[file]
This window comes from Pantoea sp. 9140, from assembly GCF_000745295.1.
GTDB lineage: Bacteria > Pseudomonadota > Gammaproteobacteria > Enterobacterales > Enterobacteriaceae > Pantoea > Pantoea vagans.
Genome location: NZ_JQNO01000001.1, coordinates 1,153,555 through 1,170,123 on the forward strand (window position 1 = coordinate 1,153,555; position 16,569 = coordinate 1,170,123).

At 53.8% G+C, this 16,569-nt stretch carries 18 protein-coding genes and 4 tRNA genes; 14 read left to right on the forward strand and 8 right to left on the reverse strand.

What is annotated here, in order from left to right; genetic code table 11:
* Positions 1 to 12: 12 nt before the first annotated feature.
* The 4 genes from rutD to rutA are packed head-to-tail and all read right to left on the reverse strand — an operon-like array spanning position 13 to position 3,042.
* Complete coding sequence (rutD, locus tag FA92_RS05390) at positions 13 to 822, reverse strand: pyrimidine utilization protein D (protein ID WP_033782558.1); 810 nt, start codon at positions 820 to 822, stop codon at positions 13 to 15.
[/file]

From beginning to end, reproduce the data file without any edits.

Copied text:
This window comes from Pantoea sp. 9140, from assembly GCF_000745295.1.
GTDB lineage: Bacteria > Pseudomonadota > Gammaproteobacteria > Enterobacterales > Enterobacteriaceae > Pantoea > Pantoea vagans.
Genome location: NZ_JQNO01000001.1, coordinates 1,153,555 through 1,170,123 on the forward strand (window position 1 = coordinate 1,153,555; position 16,569 = coordinate 1,170,123).

At 53.8% G+C, this 16,569-nt stretch carries 18 protein-coding genes and 4 tRNA genes; 14 read left to right on the forward strand and 8 right to left on the reverse strand.

What is annotated here, in order from left to right; genetic code table 11:
* Positions 1 to 12: 12 nt before the first annotated feature.
* The 4 genes from rutD to rutA are packed head-to-tail and all read right to left on the reverse strand — an operon-like array spanning position 13 to position 3,042.
* Complete coding sequence (rutD, locus tag FA92_RS05390) at positions 13 to 822, reverse strand: pyrimidine utilization protein D (protein ID WP_033782558.1); 810 nt, start codon at positions 820 to 822, stop codon at positions 13 to 15.